Skip Nav

Block Scheduling Completely Changed My Productivity

I Tried Block Scheduling, and It Completely Changed My Productivity

tmp_OMKNic_777205f3a5fcca4e_GettyImages-1168345802.jpg

In today's hustle-minded society, it seems like everyone is juggling 1,000 tasks at once. While we all have a lot on our plates, it can be hard to stay productive when we're working nonstop in order to complete our chores, achieve our goals, and — on top of all that — practice self-care. If you're anything like me and you're sick of adding more and more bullet points to your never-ending to-do list, I encourage you to consider block scheduling.

A few months ago over some much-needed after-work cocktails, my friend casually mentioned how block scheduling had helped her decrease her workload. Needless to say, I was immediately intrigued and wanted to learn more. While I have always been good at multitasking, it was hard for me to focus on just one single project at a time. Upon further research, I learned that both Elon Musk and Bill Gates are fans of block scheduling. And while I'm by no means a technical genius (or a billionaire), I was inspired to try block scheduling for myself.

So, what exactly is it? Block scheduling is when you set aside specific blocks of time to work on certain tasks. The result? It was a total game changer for my time management and stress relief. Here's how you can do it too:

ADVERTISEMENT

1. Figure Out What Organizational Tool Works Best For You

How do you work best? Personally, I rely heavily on my Google Calendar. (Do my friends make fun of me for sending calendar invites to happy hours or — in this day and age — Zoom hangouts? Yes. Do I care? Not one bit.) On the other hand, some of my friends love using planners or journals to draw out their block schedules. Some even use a combination of both! My point is, find the system that works best for you. If you're not sure, think about how you like to take notes at work or in class. Do you prefer the traditional pen and paper method? Or do you type up everything on your laptop? However you choose to map out your blocks of time, make sure you have a visual to see what you'll be working on and when.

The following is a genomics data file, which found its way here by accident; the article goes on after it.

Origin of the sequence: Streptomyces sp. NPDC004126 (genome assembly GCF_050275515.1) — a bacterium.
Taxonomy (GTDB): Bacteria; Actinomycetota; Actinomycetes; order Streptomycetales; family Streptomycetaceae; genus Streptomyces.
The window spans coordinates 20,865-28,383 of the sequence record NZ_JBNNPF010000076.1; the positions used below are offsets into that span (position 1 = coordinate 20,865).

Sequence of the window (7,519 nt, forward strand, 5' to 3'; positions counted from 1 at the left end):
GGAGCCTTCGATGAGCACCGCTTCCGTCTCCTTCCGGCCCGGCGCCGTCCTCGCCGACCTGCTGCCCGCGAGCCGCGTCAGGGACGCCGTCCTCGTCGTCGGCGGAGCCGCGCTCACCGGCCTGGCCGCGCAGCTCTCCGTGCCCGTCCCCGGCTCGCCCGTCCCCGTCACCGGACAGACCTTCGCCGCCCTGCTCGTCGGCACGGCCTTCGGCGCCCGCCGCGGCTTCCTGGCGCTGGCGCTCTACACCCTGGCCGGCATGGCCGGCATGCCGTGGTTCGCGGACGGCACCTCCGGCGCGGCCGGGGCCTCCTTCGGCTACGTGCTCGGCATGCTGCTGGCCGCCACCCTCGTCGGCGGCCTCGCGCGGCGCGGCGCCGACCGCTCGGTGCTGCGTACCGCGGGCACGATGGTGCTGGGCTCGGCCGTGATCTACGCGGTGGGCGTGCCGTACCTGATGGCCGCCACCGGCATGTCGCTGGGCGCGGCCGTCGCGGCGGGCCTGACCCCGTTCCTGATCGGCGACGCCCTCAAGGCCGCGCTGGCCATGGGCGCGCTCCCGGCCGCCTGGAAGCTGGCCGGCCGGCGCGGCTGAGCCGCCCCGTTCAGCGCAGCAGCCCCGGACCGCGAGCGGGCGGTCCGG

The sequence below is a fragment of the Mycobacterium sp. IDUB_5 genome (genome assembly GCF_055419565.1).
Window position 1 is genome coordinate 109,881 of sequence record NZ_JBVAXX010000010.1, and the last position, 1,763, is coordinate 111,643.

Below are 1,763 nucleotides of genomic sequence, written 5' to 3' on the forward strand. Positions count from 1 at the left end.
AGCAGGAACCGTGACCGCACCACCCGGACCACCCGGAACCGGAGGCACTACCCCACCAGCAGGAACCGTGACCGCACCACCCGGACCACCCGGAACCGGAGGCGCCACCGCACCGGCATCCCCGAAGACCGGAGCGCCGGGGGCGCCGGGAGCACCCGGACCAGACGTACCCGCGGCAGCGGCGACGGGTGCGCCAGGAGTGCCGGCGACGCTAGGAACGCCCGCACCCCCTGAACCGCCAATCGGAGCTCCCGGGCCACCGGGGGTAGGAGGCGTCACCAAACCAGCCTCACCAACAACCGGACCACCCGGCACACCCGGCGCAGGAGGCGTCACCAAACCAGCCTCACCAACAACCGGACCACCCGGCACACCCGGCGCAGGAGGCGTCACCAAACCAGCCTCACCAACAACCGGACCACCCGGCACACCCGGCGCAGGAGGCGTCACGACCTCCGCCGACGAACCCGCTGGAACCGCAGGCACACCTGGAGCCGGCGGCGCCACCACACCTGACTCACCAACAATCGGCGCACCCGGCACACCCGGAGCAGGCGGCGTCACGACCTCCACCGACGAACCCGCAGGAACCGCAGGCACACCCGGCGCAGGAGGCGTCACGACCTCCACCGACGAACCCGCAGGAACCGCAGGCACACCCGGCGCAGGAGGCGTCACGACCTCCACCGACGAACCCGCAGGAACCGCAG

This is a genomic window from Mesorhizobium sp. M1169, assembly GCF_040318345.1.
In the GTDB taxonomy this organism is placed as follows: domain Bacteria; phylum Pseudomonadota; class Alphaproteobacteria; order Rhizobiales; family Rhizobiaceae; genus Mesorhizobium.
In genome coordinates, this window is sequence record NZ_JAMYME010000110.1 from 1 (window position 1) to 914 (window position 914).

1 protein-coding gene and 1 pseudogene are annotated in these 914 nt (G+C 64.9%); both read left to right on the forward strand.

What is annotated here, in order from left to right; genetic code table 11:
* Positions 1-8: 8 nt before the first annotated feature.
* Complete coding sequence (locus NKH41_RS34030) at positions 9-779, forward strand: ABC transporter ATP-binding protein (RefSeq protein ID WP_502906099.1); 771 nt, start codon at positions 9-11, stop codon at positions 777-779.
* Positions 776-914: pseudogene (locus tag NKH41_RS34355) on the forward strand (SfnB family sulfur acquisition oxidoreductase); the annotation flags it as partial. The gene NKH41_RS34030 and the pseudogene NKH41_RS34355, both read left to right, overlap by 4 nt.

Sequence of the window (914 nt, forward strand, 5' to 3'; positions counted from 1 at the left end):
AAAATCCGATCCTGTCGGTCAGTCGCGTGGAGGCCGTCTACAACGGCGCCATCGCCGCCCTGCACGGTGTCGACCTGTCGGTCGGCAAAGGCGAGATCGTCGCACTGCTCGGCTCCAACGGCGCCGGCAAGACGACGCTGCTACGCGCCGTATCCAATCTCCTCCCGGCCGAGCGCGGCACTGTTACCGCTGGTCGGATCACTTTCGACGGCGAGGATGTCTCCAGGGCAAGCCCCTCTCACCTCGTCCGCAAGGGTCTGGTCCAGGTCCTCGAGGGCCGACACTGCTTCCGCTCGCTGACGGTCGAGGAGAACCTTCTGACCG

2. Start Prioritizing Tasks

Knock out the most important and pressing tasks first before moving onto anything else. That way, you have time to readjust your schedule accordingly should any unexpected issues arise. And even if something does come up later in the day, you'll still be grateful you accomplished your toughest task early on. This will also help you avoid procrastinating, because, let's face it, we've all been there.

3. Set SMART Goals

To set yourself up for success, you need to identify your goals. First, ask yourself what you're looking to achieve. From there, set SMART (Specific, Measurable, Attainable, Relevant, and Time-Bound) goals. Afterward, set aside a block of time each day (or week) to work solely on achieving those goals. For example, if you want to start meal prepping on a weekly basis, break up your day into chunks. From 10 a.m. to 12 p.m., go grocery shopping. Take an hour-long lunch break from noon to 1 p.m. From 1 to 3 p.m., prep ingredients and cook your meals. From 3 p.m. to 4 p.m., store away your dishes and clean up your kitchen.

I know block scheduling may seem overwhelming at first, but I can assure you it's worth it in the long run — and it'll save you tons of time so you can focus on doing the things you want to do.

Latest Affordable DIY & Organization